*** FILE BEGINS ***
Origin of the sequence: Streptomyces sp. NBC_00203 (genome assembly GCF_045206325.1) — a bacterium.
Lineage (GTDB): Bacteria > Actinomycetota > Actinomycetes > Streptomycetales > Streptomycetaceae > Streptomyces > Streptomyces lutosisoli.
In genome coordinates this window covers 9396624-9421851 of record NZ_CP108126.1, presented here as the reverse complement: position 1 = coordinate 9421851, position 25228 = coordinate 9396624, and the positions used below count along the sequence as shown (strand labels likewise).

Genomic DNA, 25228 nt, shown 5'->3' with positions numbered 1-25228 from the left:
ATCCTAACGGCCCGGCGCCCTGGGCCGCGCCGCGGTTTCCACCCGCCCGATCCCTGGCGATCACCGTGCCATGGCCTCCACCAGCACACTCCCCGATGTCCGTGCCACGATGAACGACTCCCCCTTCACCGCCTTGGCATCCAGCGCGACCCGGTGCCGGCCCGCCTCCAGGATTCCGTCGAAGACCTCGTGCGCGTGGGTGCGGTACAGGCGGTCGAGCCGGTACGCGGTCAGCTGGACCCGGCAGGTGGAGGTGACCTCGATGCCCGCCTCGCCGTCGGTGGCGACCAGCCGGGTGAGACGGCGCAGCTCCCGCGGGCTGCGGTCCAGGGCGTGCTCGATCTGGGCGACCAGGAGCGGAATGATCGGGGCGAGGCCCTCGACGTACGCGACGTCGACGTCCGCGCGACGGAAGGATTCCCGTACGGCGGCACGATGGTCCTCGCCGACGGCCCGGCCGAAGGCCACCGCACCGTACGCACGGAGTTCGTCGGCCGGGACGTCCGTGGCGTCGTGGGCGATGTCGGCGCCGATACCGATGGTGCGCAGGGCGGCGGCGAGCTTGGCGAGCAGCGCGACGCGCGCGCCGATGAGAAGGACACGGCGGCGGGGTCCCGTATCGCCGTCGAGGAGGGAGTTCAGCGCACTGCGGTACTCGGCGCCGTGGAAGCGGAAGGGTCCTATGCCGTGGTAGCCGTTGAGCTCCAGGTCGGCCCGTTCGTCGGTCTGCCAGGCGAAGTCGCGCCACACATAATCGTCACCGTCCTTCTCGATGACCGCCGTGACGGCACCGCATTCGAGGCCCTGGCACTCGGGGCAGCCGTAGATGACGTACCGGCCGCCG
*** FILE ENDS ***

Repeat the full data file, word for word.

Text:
Origin of the sequence: Streptomyces sp. NBC_00203 (genome assembly GCF_045206325.1) — a bacterium.
Lineage (GTDB): Bacteria > Actinomycetota > Actinomycetes > Streptomycetales > Streptomycetaceae > Streptomyces > Streptomyces lutosisoli.
In genome coordinates this window covers 9396624-9421851 of record NZ_CP108126.1, presented here as the reverse complement: position 1 = coordinate 9421851, position 25228 = coordinate 9396624, and the positions used below count along the sequence as shown (strand labels likewise).

Genomic DNA, 25228 nt, shown 5'->3' with positions numbered 1-25228 from the left:
ATCCTAACGGCCCGGCGCCCTGGGCCGCGCCGCGGTTTCCACCCGCCCGATCCCTGGCGATCACCGTGCCATGGCCTCCACCAGCACACTCCCCGATGTCCGTGCCACGATGAACGACTCCCCCTTCACCGCCTTGGCATCCAGCGCGACCCGGTGCCGGCCCGCCTCCAGGATTCCGTCGAAGACCTCGTGCGCGTGGGTGCGGTACAGGCGGTCGAGCCGGTACGCGGTCAGCTGGACCCGGCAGGTGGAGGTGACCTCGATGCCCGCCTCGCCGTCGGTGGCGACCAGCCGGGTGAGACGGCGCAGCTCCCGCGGGCTGCGGTCCAGGGCGTGCTCGATCTGGGCGACCAGGAGCGGAATGATCGGGGCGAGGCCCTCGACGTACGCGACGTCGACGTCCGCGCGACGGAAGGATTCCCGTACGGCGGCACGATGGTCCTCGCCGACGGCCCGGCCGAAGGCCACCGCACCGTACGCACGGAGTTCGTCGGCCGGGACGTCCGTGGCGTCGTGGGCGATGTCGGCGCCGATACCGATGGTGCGCAGGGCGGCGGCGAGCTTGGCGAGCAGCGCGACGCGCGCGCCGATGAGAAGGACACGGCGGCGGGGTCCCGTATCGCCGTCGAGGAGGGAGTTCAGCGCACTGCGGTACTCGGCGCCGTGGAAGCGGAAGGGTCCTATGCCGTGGTAGCCGTTGAGCTCCAGGTCGGCCCGTTCGTCGGTCTGCCAGGCGAAGTCGCGCCACACATAATCGTCACCGTCCTTCTCGATGACCGCCGTGACGGCACCGCATTCGAGGCCCTGGCACTCGGGGCAGCCGTAGATGACGTACCGGCCGCCG